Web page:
- Animal & Veterinary
- Gregory S. Stone
- Issuing Office:
- Baltimore District Office
Department of Health and Human Services
|Public Health Service
Food and Drug Administration
Baltimore District Office
6000 Metro Drive, Suite 101
Baltimore, MD 21215
Telephone: (410) 779-5455
FAX: (410) 779-5707
December 2, 2015
Gregory S. Stone
1844 Stone Ridge Road
Austinville, VA 24312
Dear Mr. Stone:
On September 16 and 23, 2015, the U.S. Food and Drug Administration (FDA) conducted an investigation of your cattle farm located at 1844 Stone Ridge Road, Austinville, Virginia. This letter notifies you of the violations of the Federal Food, Drug, and Cosmetic Act (the FD&C Act) that we found during our investigation of your operation. You can find the FD&C Act and its associated regulations on the Internet through links on FDA’s web page www.fda.gov
We found that you offered for sale an animal for slaughter as food that was adulterated. Under section 402(a)(2)(C)(ii) of the FD&C Act, 21 U.S.C. 342(a)(2)(C)(ii), a food is deemed to be adulterated if it bears or contains a new animal drug that is unsafe under section 512 of the FD&C Act, 21 U.S.C. 360b. Further, under section 402(a)(4) of the FD&C Act, 21 U.S.C. 342(a)(4), a food is deemed to be adulterated if it has been held under insanitary conditions whereby it may have been rendered injurious to health.
Specifically, our investigation revealed that on or about January 29, 2015, you sold a beef cow with back tag # (b)(4) for slaughter as food. On or about January 30, 2015, (b)(4), slaughtered this animal. United States Department of Agriculture, Food Safety and Inspection Service (USDA/FSIS) analysis of tissue samples collected from this animal identified the presence of sulfamethazine at 38.14 parts per million (ppm) in the liver. FDA has established a tolerance of 0.1 ppm for residues of sulfamethazine in the uncooked edible tissue of cattle as codified in Title 21, Code of Federal Regulations (C.F.R.), Section 556.670, 21 C.F.R. 556.670. The presence of this drug in edible tissue from this animal in this amount causes the food to be adulterated within the meaning of 402(a)(2)(C)(ii) of the FD&C Act, 21 U.S.C. 342(a)(2)(C)(ii).
Our investigation also found that you hold animals under conditions that are so inadequate that medicated animals bearing potentially harmful drug residues are likely to enter the food supply. For example, you failed to maintain treatment records, failed to maintain records regarding the identity of animals that you transported and delivered for sale, lack an adequate inventory system for determining the quantities of drugs used to medicate your cows, and held expired drugs in your inventory. Food from animals held under such conditions is adulterated within the meaning of section 402(a)(4) of the FD&C Act, 21 U.S.C. 342(a)(4).
We also found that you adulterated the new animal drug Sustain III (sulfamethazine antibacterial, NADA #120-615). Specifically, our investigation revealed that you did not use Sustain III as directed by its approved labeling. Use of this drug in this manner is an extralabel use. See 21 C.F.R. 530.3(a).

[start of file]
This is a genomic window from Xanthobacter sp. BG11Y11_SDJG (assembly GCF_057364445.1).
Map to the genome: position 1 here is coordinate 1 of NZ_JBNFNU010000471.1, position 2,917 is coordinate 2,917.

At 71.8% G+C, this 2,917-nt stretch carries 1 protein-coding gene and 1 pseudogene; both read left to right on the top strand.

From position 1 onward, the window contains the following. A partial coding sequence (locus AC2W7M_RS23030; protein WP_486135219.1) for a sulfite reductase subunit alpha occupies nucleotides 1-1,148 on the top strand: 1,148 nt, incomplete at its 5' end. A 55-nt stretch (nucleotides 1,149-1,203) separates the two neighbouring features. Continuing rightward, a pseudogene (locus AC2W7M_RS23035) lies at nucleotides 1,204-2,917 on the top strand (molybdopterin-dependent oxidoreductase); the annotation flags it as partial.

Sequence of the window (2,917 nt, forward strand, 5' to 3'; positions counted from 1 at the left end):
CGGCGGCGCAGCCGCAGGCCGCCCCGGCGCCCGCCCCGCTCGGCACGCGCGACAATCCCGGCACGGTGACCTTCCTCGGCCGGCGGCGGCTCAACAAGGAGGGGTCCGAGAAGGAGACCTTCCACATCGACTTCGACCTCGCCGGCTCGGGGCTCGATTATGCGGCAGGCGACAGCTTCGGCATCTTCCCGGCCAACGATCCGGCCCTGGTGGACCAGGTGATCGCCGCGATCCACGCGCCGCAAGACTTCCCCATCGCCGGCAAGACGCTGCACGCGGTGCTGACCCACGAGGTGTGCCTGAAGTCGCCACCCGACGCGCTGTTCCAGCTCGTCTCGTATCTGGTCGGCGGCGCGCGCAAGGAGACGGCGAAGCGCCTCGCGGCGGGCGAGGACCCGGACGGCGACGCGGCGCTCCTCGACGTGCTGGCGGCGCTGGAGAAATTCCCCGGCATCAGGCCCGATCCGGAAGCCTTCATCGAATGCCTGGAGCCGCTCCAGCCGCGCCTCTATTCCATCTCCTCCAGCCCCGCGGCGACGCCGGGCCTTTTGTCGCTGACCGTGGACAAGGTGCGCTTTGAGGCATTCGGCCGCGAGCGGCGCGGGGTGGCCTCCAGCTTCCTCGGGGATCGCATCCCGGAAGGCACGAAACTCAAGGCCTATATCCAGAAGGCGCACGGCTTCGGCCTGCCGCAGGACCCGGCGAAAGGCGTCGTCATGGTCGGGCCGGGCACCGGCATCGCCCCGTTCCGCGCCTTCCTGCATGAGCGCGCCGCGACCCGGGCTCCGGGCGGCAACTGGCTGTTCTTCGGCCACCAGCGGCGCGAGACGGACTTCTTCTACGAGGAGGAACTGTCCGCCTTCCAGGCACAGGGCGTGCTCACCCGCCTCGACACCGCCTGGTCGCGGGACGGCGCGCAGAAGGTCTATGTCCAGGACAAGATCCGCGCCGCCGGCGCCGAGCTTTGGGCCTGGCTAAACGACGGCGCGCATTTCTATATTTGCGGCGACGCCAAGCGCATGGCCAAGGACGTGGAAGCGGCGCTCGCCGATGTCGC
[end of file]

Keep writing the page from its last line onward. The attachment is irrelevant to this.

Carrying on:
The extralabel use of approved animal or human drugs in animals is allowed under the FD&C Act only if the extralabel use complies with sections 512(a)(4) and (5) of the FD&C Act, 21 U.S.C. 360b(a)(4) and (5), and 21 C.F.R. Part 530, including that the use must be by or on the lawful order of a licensed veterinarian within the context of a valid veterinarian/client/patient relationship.
Our investigation found that you administered Sustain III (sulfamethazine antibacterial, NADA #120-615) to your beef cow with back tag #(b)(4) without following the withdrawal period as stated on the approved labeling. Your extralabel use of Sustain III was not under the supervision of a licensed veterinarian, in violation of 21 C.F.R. 530.11(a) and your extralabel use of Sustain III resulted in illegal residues, in violation of 21 C.F.R. 530.11(d). Because your use of this drug was not in conformance with its approved labeling and did not comply with 21 C.F.R. Part 530, you caused the drug to be unsafe under section 512(a) of the FD&C Act, 21 U.S.C. 360b(a), and adulterated within the meaning of section 510(a)(5) of the FD&C Act, 21 U.S.C. 351(a)(5).
The above is not intended to be an all-inclusive list of violations. As a producer of animals offered for use as food, you are responsible for ensuring that your overall operation and the food you distribute is in compliance with the law.
You should take prompt action to correct the violations described in this letter and to establish procedures to ensure that these violations do not recur. Failure to do so may result in regulatory action without further notice such as seizure and/or injunction.
You should notify this office in writing of the steps you have taken to bring your firm into compliance with the law within fifteen (15) working days of receiving this letter. Your response should include each step that has been taken or will be taken to correct the violations and prevent their recurrence. If corrective action cannot be completed within fifteen (15) working days of receiving this letter, state the reason for the delay and the time frame within which the corrections will be completed. Please include copies of any available documentation demonstrating that corrections have been made.
Please send your written reply to the U.S. Food and Drug Administration, Attention: David P. Rice, Compliance Officer at the address above. If you have questions regarding any issues in this letter, please contact Mr. Rice by phone at 410-779-5463 or by email at email@example.com.
Baltimore District Office
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